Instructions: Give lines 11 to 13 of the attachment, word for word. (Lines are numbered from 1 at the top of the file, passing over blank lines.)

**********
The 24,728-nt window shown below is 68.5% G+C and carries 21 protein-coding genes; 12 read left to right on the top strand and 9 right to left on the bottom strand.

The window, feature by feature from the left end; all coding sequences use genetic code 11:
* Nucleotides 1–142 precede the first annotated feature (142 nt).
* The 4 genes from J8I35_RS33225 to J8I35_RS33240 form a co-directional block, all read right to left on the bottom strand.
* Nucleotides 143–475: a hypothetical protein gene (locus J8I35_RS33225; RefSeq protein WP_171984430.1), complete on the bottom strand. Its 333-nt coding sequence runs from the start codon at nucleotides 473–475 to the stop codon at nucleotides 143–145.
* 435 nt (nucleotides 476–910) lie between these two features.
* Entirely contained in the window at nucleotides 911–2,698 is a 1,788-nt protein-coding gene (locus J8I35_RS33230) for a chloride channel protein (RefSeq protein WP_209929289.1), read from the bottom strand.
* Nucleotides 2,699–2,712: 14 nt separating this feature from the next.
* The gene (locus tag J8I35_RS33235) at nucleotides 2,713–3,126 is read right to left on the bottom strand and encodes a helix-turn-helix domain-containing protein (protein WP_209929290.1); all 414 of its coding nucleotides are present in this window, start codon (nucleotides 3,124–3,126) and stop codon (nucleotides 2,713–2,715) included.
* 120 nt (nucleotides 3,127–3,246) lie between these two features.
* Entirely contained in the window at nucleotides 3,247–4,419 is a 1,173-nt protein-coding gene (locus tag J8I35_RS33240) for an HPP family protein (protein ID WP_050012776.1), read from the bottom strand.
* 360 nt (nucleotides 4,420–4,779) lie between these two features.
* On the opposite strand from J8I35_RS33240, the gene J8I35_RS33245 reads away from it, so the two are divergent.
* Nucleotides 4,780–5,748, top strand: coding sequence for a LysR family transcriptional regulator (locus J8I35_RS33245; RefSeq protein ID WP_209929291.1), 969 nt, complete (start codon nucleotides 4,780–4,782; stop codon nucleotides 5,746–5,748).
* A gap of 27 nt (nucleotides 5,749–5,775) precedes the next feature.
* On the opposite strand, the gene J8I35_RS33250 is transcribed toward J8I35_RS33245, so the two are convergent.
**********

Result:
* Entirely contained in the window at nucleotides 3,247–4,419 is a 1,173-nt protein-coding gene (locus tag J8I35_RS33240) for an HPP family protein (protein ID WP_050012776.1), read from the bottom strand.
* 360 nt (nucleotides 4,420–4,779) lie between these two features.
* On the opposite strand from J8I35_RS33240, the gene J8I35_RS33245 reads away from it, so the two are divergent.